How Travel Changed the Lives of Refugees on the SS St. Louis
WRITTEN BY: Bella Coyne
Travel: it connects us to others and brings us to beautiful sites across the world. It allows us to try new foods and experience new cultures. It can be luxurious or budget, adventurous or relaxing. But travel isn’t always a pleasant experience. And no, I’m not talking about when you were stuck in the middle seat with a full bladder.
Throughout history, travel has been a means of seeking refuge. From 1607 onward, the United States has been a harbor for cultural growth and a hub for immigration. People have traveled thousands of miles—in hay-lined horse wagons, secret compartments in fishing boats, or—in the case of 1939’s St. Louis—luxurious ocean liners. Today, we’re going to explore the story of the SS St. Louis and discuss just how much its voyage differs from the cruise ships of today.
The setting was Germany, in the first half of 1939. Unrest was growing, as was the country’s blatant hatred towards people of the Jewish faith. Wealthy Jewish families were being “relocated” from their extravagant family homes to filthy ghettos on the edges of cities. For most, there seemed to be no way out. But for 937 lucky few who were able to secure landing permits in Cuba, the SS St. Louis sailed into Berlin with the promise of a better future for their families. The plan was to travel to Havana, Cuba, where the passengers would stay, as they prepared to continue on to Ellis Island.
The St. Louis was considered a massively impressive transatlantic liner. But just how impressive was she? Let’s take a look:
She measured 574 feet long (a bit longer than your average football field).
She weighed about 18,740 short tons (imagine, two Eiffel Towers).
She could carry a maximum of 973 passengers.
She could travel up to eighteen miles per hour.
The liner would take its refugees from Hamburg, Germany, to Havana, Cuba in exactly two weeks. Incredible, right?
Let’s quickly turn our attention forward 79 years. In 2018, the Royal Caribbean cruise line launched the amazing Symphony of the Seas. She was designed as the ultimate vacation ship, with 18 decks full of restaurants, shopping centers, teen clubs, and more. As of March of that year, she is considered the largest cruise ship in the world! But why? Let’s take a look at some facts:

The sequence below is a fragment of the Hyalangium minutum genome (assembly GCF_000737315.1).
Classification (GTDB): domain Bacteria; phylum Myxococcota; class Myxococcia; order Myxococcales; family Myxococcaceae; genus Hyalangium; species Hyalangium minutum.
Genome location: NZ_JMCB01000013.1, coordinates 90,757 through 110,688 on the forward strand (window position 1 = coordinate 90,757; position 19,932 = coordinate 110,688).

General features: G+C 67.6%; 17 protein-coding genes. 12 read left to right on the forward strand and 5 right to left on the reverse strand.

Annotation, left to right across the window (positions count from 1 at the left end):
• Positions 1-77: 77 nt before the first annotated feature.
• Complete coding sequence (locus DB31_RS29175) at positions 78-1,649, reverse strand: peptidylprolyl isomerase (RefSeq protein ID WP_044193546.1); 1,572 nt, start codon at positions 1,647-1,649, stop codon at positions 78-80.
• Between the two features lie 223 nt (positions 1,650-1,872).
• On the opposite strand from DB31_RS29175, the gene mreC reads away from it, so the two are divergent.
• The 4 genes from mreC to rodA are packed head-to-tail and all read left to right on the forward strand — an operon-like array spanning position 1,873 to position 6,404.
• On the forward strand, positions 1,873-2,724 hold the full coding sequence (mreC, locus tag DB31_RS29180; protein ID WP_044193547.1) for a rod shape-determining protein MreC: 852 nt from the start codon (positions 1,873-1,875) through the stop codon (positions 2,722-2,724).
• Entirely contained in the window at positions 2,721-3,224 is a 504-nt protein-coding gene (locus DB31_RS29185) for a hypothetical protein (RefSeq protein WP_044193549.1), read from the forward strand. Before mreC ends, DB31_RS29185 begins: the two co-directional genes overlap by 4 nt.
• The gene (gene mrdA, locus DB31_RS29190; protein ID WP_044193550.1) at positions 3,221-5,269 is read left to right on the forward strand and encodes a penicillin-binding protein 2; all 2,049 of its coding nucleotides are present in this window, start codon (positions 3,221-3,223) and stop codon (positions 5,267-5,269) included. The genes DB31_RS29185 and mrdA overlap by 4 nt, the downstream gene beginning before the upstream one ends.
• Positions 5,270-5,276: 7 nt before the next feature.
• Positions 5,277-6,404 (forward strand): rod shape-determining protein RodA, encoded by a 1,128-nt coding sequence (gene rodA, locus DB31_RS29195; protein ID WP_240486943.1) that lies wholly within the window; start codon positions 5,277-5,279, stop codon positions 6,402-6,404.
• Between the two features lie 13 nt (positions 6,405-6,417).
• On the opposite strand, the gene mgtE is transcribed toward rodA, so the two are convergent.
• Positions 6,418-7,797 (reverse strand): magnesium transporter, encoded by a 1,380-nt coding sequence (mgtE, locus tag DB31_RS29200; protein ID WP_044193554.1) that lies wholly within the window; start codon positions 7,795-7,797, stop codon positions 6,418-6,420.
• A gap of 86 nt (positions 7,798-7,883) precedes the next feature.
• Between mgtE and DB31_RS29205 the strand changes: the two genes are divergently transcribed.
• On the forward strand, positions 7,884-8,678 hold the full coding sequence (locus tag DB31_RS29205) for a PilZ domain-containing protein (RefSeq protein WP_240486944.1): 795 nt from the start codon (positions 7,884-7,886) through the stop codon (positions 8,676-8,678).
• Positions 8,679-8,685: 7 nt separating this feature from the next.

She is 1,184 long (about three-and-a-half times as long as a football field).
She weighs about 255,451 short tons (about twenty times as heavy as The Eiffel Tower).
She can carry a maximum of 6,680 passengers.
She can travel up to twenty-five miles per hour.
As you can see from the facts above, the then-luxurious St. Louis was physically dwarfed by the Symphony of the Seas in every way! But what the St. Louis lacked in size, it made up for in emotional weight. The 1939 voyage was no joy-ride; though the ship was filled with champagne and chandeliers, those were frills that masked the fear and uncertainty of all on board. While our modern day-vacationers know exactly where they’re going and what they’re doing after they disembark Symphony, the travelers on the St. Louis had no such ideas. They were sailing at top-speed towards a brand-new future. Where the passengers on the ill-fated St. Louis were fleeing a tyrannical government, the passengers on the Symphony seem to be fleeing reality! Vacationers on Symphony of the Seas have access to excursions, water slides, and daycare. They even have a resident Broadway show: Hairspray!
Refugees on St. Louis had one swimming pool and a small cinema as far as entertainment went. One man, Georg Lenneberg, brought rollerskates on board, and his on-deck skating shows were the height of joy for the refugee children.
To board the St. Louis, the passengers were forced to buy separate tickets for each leg of the trip—tickets to Havana, and tickets back, though the passengers didn’t plan on returning. They all were required to obtain landing permits in Cuba. Most of them also carried United States visas. They were allowed only ten reichsmarks per person.
To board the Symphony of the Seas, all you need is a passport, your round-trip tickets, and a functioning immune system. You can bring as much money and as much luggage as you choose, and don’t have to purchase visas for the countries you travel to. And while the entertainment giant’s 2018 maiden voyage was smooth sailing (get it?), the 1939 vessel of refuge was not so lucky. No, they didn’t hit an iceberg, but they hit something worse: a government unwilling to accept the now-936 passengers.
When the St. Louis reached Havana on May 27th, the Cuban government refused entry to all but 28 passengers. After many days of negotiation, 908 heartbroken passengers (one elderly man died during the voyage) were sent back to Europe. A few countries agreed to take in Jews in exchange for a cash guarantee: 181 were taken in by Holland, 214 by Belgium, 224 by France, and 228 by Great Britain. The rest were forced to return to Germany—and in later years, historical documents would reveal that 254 of the original passengers were killed once World War Two broke out.
The story of the St. Louis is just one example of how travel changes the course of our lives. Though, tragically, many died after being refused entry to Cuba, countless lives were saved when they were taken in by Holland, Belgium, France, and Great Britain. Who knows how many would have been lost, had they not been given the opportunity to leave Germany?
There are many more fascinating stories of life-changing travel in history. Don’t forget to catch Season 2 of Reconnecting Roots to learn the stories of our past that shaped the course of our future! Tune into your local station, or stream for free, anytime, anywhere, from https://www.pbs.org/show/reconnecting-roots/.